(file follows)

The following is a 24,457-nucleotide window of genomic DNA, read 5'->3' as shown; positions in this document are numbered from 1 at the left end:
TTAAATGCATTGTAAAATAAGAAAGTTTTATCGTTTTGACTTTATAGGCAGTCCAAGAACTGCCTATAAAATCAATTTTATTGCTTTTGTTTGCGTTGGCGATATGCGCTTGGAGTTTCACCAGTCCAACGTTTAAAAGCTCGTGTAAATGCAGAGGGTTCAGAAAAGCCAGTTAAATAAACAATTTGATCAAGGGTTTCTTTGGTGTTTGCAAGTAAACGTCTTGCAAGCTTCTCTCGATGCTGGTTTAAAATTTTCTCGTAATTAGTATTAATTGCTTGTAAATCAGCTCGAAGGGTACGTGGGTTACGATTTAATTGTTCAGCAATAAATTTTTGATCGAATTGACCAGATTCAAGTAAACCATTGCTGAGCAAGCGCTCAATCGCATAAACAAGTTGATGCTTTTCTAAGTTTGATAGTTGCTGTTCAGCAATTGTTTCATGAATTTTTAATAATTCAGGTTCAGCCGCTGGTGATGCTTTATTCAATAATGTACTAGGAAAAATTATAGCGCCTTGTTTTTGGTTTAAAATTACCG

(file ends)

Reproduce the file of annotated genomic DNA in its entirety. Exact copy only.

The following is a 24,457-nucleotide window of genomic DNA, read 5'->3' as shown; positions in this document are numbered from 1 at the left end:
TTAAATGCATTGTAAAATAAGAAAGTTTTATCGTTTTGACTTTATAGGCAGTCCAAGAACTGCCTATAAAATCAATTTTATTGCTTTTGTTTGCGTTGGCGATATGCGCTTGGAGTTTCACCAGTCCAACGTTTAAAAGCTCGTGTAAATGCAGAGGGTTCAGAAAAGCCAGTTAAATAAACAATTTGATCAAGGGTTTCTTTGGTGTTTGCAAGTAAACGTCTTGCAAGCTTCTCTCGATGCTGGTTTAAAATTTTCTCGTAATTAGTATTAATTGCTTGTAAATCAGCTCGAAGGGTACGTGGGTTACGATTTAATTGTTCAGCAATAAATTTTTGATCGAATTGACCAGATTCAAGTAAACCATTGCTGAGCAAGCGCTCAATCGCATAAACAAGTTGATGCTTTTCTAAGTTTGATAGTTGCTGTTCAGCAATTGTTTCATGAATTTTTAATAATTCAGGTTCAGCCGCTGGTGATGCTTTATTCAATAATGTACTAGGAAAAATTATAGCGCCTTGTTTTTGGTTTAAAATTACCG